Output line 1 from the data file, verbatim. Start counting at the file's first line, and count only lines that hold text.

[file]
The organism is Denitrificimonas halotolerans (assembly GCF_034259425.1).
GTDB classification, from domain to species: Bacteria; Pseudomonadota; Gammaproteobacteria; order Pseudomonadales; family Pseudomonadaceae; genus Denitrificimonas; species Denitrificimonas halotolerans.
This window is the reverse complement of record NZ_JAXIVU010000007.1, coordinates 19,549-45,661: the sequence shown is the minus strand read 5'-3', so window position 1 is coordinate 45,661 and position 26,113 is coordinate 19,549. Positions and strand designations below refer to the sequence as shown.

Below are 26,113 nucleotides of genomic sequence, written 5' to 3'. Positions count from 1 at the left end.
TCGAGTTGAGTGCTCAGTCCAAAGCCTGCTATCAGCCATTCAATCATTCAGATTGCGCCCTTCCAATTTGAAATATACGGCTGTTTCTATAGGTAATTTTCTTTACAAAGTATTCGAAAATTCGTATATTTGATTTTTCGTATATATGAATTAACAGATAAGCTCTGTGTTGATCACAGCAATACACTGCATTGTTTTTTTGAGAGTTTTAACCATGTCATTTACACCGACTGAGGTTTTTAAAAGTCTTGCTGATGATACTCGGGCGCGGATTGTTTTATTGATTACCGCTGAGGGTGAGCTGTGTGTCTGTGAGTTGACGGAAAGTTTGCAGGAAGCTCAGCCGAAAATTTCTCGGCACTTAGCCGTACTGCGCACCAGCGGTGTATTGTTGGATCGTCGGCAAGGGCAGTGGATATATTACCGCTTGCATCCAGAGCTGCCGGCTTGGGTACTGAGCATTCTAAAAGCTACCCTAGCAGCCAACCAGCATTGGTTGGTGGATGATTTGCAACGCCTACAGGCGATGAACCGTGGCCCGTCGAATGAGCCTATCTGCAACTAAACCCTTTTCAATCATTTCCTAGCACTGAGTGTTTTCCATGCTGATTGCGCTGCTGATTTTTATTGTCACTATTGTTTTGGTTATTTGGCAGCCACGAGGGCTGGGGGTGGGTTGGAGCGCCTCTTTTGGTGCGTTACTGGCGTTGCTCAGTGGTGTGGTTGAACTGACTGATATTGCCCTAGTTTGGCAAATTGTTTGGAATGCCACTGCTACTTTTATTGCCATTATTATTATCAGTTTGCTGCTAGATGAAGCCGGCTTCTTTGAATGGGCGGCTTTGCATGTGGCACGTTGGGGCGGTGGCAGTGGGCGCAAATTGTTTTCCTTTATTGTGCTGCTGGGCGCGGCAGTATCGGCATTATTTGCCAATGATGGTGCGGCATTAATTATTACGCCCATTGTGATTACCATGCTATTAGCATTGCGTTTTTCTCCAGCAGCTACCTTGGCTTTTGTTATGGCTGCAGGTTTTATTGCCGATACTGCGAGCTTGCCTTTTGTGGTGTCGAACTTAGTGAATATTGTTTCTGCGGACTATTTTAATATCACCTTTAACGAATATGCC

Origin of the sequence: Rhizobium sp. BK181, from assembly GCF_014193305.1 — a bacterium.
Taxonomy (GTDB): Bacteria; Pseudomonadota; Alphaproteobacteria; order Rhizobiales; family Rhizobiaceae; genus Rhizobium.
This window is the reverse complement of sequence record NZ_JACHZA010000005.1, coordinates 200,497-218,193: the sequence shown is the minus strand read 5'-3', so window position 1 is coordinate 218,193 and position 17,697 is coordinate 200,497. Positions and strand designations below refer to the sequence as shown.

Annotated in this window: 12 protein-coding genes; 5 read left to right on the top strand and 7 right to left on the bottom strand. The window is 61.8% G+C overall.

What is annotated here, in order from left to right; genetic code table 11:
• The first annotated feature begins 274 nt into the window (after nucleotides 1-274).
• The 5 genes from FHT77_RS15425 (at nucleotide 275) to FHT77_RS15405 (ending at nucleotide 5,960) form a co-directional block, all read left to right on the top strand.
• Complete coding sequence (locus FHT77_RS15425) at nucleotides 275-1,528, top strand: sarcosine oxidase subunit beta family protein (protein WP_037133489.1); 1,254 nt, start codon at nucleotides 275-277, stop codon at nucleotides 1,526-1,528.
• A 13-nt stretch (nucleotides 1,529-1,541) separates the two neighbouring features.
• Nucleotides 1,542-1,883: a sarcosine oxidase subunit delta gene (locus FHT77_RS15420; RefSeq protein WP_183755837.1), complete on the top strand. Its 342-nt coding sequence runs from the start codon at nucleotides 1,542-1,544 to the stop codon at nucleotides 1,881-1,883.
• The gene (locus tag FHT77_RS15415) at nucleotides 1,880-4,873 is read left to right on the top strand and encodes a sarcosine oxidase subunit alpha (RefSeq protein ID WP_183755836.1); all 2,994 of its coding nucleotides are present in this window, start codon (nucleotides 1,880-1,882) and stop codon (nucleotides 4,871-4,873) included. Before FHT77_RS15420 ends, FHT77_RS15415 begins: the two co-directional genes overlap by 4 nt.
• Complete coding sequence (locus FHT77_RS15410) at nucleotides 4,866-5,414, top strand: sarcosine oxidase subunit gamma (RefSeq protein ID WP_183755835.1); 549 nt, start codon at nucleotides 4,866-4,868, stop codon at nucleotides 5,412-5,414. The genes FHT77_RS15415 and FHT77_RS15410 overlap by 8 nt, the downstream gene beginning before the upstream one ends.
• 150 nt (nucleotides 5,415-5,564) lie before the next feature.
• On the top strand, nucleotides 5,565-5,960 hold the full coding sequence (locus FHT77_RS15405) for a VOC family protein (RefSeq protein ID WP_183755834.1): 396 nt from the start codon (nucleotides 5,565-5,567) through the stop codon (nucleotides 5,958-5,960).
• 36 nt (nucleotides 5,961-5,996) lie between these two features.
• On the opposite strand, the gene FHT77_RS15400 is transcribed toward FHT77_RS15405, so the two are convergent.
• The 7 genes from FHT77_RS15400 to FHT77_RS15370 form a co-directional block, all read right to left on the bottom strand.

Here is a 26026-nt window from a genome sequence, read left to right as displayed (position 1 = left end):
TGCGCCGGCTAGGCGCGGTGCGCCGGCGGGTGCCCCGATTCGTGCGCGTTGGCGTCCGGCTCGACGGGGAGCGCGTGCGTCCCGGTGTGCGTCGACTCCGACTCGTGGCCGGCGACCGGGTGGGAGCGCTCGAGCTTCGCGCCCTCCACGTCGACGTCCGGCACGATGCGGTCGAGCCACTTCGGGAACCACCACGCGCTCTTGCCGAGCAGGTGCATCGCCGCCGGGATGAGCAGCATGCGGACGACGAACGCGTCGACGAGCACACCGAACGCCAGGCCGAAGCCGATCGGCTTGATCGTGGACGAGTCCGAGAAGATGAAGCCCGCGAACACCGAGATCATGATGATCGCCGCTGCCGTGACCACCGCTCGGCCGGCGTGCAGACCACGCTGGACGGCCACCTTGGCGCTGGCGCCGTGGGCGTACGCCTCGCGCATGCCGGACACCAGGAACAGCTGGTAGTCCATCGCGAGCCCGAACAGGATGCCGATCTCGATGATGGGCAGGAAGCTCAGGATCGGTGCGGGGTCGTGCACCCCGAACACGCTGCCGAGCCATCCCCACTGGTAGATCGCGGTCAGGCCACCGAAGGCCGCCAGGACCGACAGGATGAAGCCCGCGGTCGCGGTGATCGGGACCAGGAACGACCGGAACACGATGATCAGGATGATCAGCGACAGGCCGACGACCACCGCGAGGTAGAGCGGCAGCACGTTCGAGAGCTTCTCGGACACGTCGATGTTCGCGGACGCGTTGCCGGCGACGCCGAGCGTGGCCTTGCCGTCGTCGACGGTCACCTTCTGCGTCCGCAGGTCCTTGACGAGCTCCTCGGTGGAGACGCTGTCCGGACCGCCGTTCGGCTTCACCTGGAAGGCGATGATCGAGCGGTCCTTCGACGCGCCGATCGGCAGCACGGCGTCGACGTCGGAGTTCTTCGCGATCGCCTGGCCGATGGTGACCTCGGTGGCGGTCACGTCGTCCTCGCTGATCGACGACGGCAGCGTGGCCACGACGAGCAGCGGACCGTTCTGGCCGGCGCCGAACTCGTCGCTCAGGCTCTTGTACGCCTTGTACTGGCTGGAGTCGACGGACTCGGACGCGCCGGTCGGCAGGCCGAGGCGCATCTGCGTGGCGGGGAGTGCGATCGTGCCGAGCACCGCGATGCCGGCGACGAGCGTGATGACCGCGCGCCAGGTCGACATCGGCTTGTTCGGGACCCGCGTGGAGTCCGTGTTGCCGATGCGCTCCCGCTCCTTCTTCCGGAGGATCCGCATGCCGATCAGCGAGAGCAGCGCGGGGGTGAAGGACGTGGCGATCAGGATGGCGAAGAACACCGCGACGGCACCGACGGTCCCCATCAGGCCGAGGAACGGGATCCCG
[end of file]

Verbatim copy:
The organism is Denitrificimonas halotolerans (assembly GCF_034259425.1).